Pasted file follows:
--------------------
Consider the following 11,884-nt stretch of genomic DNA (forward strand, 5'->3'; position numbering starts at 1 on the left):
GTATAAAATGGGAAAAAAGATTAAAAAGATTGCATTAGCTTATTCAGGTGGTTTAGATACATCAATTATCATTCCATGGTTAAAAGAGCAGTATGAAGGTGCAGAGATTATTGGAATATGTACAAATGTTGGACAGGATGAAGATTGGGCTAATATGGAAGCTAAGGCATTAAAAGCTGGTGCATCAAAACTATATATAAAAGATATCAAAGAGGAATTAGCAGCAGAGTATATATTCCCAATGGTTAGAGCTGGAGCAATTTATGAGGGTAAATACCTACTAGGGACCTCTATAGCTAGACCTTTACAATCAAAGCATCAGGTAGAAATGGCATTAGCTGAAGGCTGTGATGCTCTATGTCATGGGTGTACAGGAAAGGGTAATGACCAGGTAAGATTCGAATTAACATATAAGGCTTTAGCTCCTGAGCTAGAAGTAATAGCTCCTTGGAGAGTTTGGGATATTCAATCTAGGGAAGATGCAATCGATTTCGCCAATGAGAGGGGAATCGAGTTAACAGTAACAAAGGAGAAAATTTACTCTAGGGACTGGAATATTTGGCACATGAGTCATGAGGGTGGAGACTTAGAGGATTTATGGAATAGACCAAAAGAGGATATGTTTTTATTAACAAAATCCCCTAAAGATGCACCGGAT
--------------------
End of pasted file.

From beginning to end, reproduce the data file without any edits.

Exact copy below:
Consider the following 11,884-nt stretch of genomic DNA (forward strand, 5'->3'; position numbering starts at 1 on the left):
GTATAAAATGGGAAAAAAGATTAAAAAGATTGCATTAGCTTATTCAGGTGGTTTAGATACATCAATTATCATTCCATGGTTAAAAGAGCAGTATGAAGGTGCAGAGATTATTGGAATATGTACAAATGTTGGACAGGATGAAGATTGGGCTAATATGGAAGCTAAGGCATTAAAAGCTGGTGCATCAAAACTATATATAAAAGATATCAAAGAGGAATTAGCAGCAGAGTATATATTCCCAATGGTTAGAGCTGGAGCAATTTATGAGGGTAAATACCTACTAGGGACCTCTATAGCTAGACCTTTACAATCAAAGCATCAGGTAGAAATGGCATTAGCTGAAGGCTGTGATGCTCTATGTCATGGGTGTACAGGAAAGGGTAATGACCAGGTAAGATTCGAATTAACATATAAGGCTTTAGCTCCTGAGCTAGAAGTAATAGCTCCTTGGAGAGTTTGGGATATTCAATCTAGGGAAGATGCAATCGATTTCGCCAATGAGAGGGGAATCGAGTTAACAGTAACAAAGGAGAAAATTTACTCTAGGGACTGGAATATTTGGCACATGAGTCATGAGGGTGGAGACTTAGAGGATTTATGGAATAGACCAAAAGAGGATATGTTTTTATTAACAAAATCCCCTAAAGATGCACCGGAT